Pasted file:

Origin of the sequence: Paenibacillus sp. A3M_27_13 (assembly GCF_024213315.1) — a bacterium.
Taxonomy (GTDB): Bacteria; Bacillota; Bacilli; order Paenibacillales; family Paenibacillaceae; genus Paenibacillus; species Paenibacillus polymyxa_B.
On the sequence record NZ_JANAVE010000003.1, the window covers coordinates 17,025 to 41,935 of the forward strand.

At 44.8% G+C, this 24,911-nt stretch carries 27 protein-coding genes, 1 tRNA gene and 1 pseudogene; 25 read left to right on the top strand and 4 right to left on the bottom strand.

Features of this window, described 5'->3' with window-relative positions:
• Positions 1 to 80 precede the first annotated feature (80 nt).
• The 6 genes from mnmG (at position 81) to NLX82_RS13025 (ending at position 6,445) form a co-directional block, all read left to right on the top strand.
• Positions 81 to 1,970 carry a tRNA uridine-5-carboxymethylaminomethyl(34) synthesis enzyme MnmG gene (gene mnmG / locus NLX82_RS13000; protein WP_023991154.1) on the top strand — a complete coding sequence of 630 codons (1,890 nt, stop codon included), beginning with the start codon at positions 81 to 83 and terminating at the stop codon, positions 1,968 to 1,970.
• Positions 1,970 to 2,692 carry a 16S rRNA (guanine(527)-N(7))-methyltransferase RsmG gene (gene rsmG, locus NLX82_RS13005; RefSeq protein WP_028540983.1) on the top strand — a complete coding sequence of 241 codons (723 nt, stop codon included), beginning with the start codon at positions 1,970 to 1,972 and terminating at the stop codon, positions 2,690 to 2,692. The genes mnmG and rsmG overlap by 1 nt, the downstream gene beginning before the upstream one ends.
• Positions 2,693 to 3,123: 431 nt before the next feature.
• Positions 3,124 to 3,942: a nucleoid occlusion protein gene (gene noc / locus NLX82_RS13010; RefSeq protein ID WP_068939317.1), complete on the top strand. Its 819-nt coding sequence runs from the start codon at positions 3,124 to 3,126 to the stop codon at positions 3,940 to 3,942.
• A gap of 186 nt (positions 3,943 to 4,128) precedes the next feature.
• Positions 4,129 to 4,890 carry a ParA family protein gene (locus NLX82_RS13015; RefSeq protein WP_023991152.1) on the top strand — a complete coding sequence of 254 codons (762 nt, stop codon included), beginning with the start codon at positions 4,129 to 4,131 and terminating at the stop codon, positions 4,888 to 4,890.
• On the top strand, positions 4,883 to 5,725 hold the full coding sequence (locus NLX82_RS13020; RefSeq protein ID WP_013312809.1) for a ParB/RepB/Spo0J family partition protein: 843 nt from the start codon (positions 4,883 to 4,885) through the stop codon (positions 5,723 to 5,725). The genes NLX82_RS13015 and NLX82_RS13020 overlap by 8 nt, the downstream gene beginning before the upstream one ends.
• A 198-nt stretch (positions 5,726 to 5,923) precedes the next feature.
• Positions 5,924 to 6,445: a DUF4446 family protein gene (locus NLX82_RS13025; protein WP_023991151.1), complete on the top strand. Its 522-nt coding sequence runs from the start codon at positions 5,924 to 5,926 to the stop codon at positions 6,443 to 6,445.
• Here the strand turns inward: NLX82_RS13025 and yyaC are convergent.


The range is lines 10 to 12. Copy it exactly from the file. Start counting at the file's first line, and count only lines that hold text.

• Positions 2,693 to 3,123: 431 nt before the next feature.
• Positions 3,124 to 3,942: a nucleoid occlusion protein gene (gene noc / locus NLX82_RS13010; RefSeq protein ID WP_068939317.1), complete on the top strand. Its 819-nt coding sequence runs from the start codon at positions 3,124 to 3,126 to the stop codon at positions 3,940 to 3,942.
• A gap of 186 nt (positions 3,943 to 4,128) precedes the next feature.